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Effects of temperature on growth of yeast bread dough.

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Introduction

Max Carter 11EB Effects of temperature on growth of yeast bread dough. Aim: To investigate how temperature effects fermentation and bread dough growth. Introduction: Microbe is a term for tiny organisms that individually are too small to be seen with the unaided eye. There are five main types of microbe: bacteria, archaea, fungi, protists and viruses. * Bacteria - Bacteria are not only are with us all the time, but help us do an amazing array of useful things like make vitamins, break down some waste, and even help to maintain our atmosphere. They vary in size and can be found pretty much anywhere. * Archaea - Archaea look and act a lot like bacteria. So much so that until the late 1970s, scientists assumed they were a kind of 'weird' bacteria. Their name is Greek for 'ancient' and this is because they thrive in conditions mimicking those found more than 3.5 billion years ago. * Fungi - Fungi range in size from single celled organisms known as yeast to 3.5 mile long fungi which are the largest living organisms on earth. They can be found on mouldy bread, rising bread, old food and most commonly on forest floors. Most decompose non-living living things such as fallen leaves or trees. Some fungi are edible such as button mushroom. * Protists - The category of Protists includes many widely ranging microbes including slime moulds and primitive algae. They are all eukaryotic organisms, meaning their DNA is enclosed in a nucleus inside the cell (unlike bacteria, which are prokaryotic and have no nucleus to enclose their DNA. ...read more.

Middle

* Pushing the dough down the same amount in the measuring cylinder. * Recording the rise in dough at the same times for each test. * Only ever change one factor. If I stick to these three things I know my test will be fair and so I will obtain a good set of results for which I can draw a graph which will help me to analyse my results, however as the yeast dough will be made before I do my experiments it will already have started rising before I can leave it at the right temperature. Although it should not affect my investigation too much, I can not avoid this problem but to try to minimise it will try to make the time in-between it's made and when I do my tests as small as possible. It will be kept safe by me making sure that the water bath which keeps the dough at certain temperatures is in the centre of the table as a spillage of hot water could cause a nasty burn. Changed Factors Controlled factors (kept same) Measured Factors Temperature Volume of dough Growth of dough Water bath volume pH values Here is a table showing my factors I will change, keep the same (control) and measure. I will now Predict what I think will happen in this experiment: Prediction: I predict that the fermentation will occur fastest between temperatures 30 - 40�C and so the volume of yeast will be biggest after 30 minutes with dough that has been kept at these temperatures. ...read more.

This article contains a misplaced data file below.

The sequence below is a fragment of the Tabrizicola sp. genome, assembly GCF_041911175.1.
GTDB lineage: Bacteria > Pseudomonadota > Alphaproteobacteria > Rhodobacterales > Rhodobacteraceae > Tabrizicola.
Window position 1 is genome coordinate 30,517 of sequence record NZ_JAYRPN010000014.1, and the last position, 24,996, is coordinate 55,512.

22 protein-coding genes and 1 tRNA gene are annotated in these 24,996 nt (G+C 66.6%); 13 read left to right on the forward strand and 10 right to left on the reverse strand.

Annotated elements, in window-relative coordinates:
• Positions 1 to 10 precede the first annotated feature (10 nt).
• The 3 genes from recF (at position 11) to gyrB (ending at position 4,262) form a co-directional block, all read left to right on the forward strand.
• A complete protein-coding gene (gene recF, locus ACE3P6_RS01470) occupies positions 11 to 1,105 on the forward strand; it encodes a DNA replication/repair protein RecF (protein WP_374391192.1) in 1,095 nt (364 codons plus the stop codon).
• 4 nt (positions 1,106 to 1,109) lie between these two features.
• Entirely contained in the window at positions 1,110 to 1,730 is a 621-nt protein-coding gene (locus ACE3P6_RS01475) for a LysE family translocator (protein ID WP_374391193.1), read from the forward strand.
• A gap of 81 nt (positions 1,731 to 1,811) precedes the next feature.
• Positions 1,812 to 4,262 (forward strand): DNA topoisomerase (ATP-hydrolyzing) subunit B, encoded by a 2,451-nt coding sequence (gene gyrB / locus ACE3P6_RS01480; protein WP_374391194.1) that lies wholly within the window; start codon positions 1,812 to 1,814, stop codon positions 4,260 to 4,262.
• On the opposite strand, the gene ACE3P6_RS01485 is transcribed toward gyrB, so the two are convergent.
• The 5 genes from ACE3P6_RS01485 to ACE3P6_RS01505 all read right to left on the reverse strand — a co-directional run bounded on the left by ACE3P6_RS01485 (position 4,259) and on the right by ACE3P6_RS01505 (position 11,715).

Conclusion

Therefore my prediction was correct as I stated that the best temperature for the yeast would be 30�C and it was as I just said above. My prediction was also correct when I said about the further away from the optimum temperature of the yeast, the less carbon dioxide bubbles the yeast will produce. I know this part was correct as the volumes of the dough decreased as the temperature got higher after 30?C and the dough volumes increased from the starting volume to when it got to 30?C. For example there is a noticeable difference between 20 - 30?C (with a maximum volume difference of 16 cm3) and also a difference between 48?C and 58. The 20?C temperature did not ferment and make the dough grow very well because yeast requires more heat so that it can respire and give off carbon dioxide bubbles which make the dough rise. At the higher temperatures the dough begins to collapse. This is because the heat becomes too much for the yeast and causes them to denature and the production of Carbon Dioxide stops allowing carbon dioxide bubbles to escape which leads to the dough collapsing on itself and losing volume, as shown in my results table for the 30 minute volume of the 58?C test. Evaluation: From looking at my results I cannot see too many flaws in the results but there is one which is not as it should be. In the 40?C water bath between times 15 and 20 minutes, the dough is growing well until it collapses on itself after reaching 94cm3. It then loses volume and quickly becomes 82cm3 as it was on the 10 minute reading. ...read more.

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